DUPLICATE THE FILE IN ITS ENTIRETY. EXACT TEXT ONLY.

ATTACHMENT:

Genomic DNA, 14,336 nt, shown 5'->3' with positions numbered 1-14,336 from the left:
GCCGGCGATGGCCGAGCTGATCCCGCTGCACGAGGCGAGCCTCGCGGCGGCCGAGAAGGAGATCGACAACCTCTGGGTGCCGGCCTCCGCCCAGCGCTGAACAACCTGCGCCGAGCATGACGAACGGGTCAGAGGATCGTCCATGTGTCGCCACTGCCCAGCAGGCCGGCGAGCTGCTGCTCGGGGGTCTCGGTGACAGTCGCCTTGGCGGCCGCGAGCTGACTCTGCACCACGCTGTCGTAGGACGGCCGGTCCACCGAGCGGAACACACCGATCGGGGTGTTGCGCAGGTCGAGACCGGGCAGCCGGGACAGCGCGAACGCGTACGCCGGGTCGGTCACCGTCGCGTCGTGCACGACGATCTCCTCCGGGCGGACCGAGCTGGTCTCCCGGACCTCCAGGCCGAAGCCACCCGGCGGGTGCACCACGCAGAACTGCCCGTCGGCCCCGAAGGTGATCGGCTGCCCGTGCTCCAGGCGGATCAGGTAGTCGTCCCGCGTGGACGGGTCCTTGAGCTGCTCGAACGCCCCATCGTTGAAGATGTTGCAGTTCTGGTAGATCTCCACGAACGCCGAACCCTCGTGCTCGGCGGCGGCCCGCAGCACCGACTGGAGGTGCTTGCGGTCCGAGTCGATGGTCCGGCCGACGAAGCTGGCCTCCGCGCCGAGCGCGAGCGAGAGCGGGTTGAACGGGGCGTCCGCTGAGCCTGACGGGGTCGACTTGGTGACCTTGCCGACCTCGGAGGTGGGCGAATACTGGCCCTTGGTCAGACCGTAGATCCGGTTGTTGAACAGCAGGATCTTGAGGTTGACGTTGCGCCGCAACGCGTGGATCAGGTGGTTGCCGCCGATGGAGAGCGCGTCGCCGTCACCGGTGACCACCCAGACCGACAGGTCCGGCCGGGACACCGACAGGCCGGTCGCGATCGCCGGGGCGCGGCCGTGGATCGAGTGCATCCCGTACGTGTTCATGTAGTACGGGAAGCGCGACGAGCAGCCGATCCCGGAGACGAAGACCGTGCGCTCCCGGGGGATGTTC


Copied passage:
Genomic DNA, 14,336 nt, shown 5'->3' with positions numbered 1-14,336 from the left:
GCCGGCGATGGCCGAGCTGATCCCGCTGCACGAGGCGAGCCTCGCGGCGGCCGAGAAGGAGATCGACAACCTCTGGGTGCCGGCCTCCGCCCAGCGCTGAACAACCTGCGCCGAGCATGACGAACGGGTCAGAGGATCGTCCATGTGTCGCCACTGCCCAGCAGGCCGGCGAGCTGCTGCTCGGGGGTCTCGGTGACAGTCGCCTTGGCGGCCGCGAGCTGACTCTGCACCACGCTGTCGTAGGACGGCCGGTCCACCGAGCGGAACACACCGATCGGGGTGTTGCGCAGGTCGAGACCGGGCAGCCGGGACAGCGCGAACGCGTACGCCGGGTCGGTCACCGTCGCGTCGTGCACGACGATCTCCTCCGGGCGGACCGAGCTGGTCTCCCGGACCTCCAGGCCGAAGCCACCCGGCGGGTGCACCACGCAGAACTGCCCGTCGGCCCCGAAGGTGATCGGCTGCCCGTGCTCCAGGCGGATCAGGTAGTCGTCCCGCGTGGACGGGTCCTTGAGCTGCTCGAACGCCCCATCGTTGAAGATGTTGCAGTTCTGGTAGATCTCCACGAACGCCGAACCCTCGTGCTCGGCGGCGGCCCGCAGCACCGACTGGAGGTGCTTGCGGTCCGAGTCGATGGTCCGGCCGACGAAGCTGGCCTCCGCGCCGAGCGCGAGCGAGAGCGGGTTGAACGGGGCGTCCGCTGAGCCTGACGGGGTCGACTTGGTGACCTTGCCGACCTCGGAGGTGGGCGAATACTGGCCCTTGGTCAGACCGTAGATCCGGTTGTTGAACAGCAGGATCTTGAGGTTGACGTTGCGCCGCAACGCGTGGATCAGGTGGTTGCCGCCGATGGAGAGCGCGTCGCCGTCACCGGTGACCACCCAGACCGACAGGTCCGGCCGGGACACCGACAGGCCGGTCGCGATCGCCGGGGCGCGGCCGTGGATCGAGTGCATCCCGTACGTGTTCATGTAGTACGGGAAGCGCGACGAGCAGCCGATCCCGGAGACGAAGACCGTGCGCTCCCGGGGGATGTTC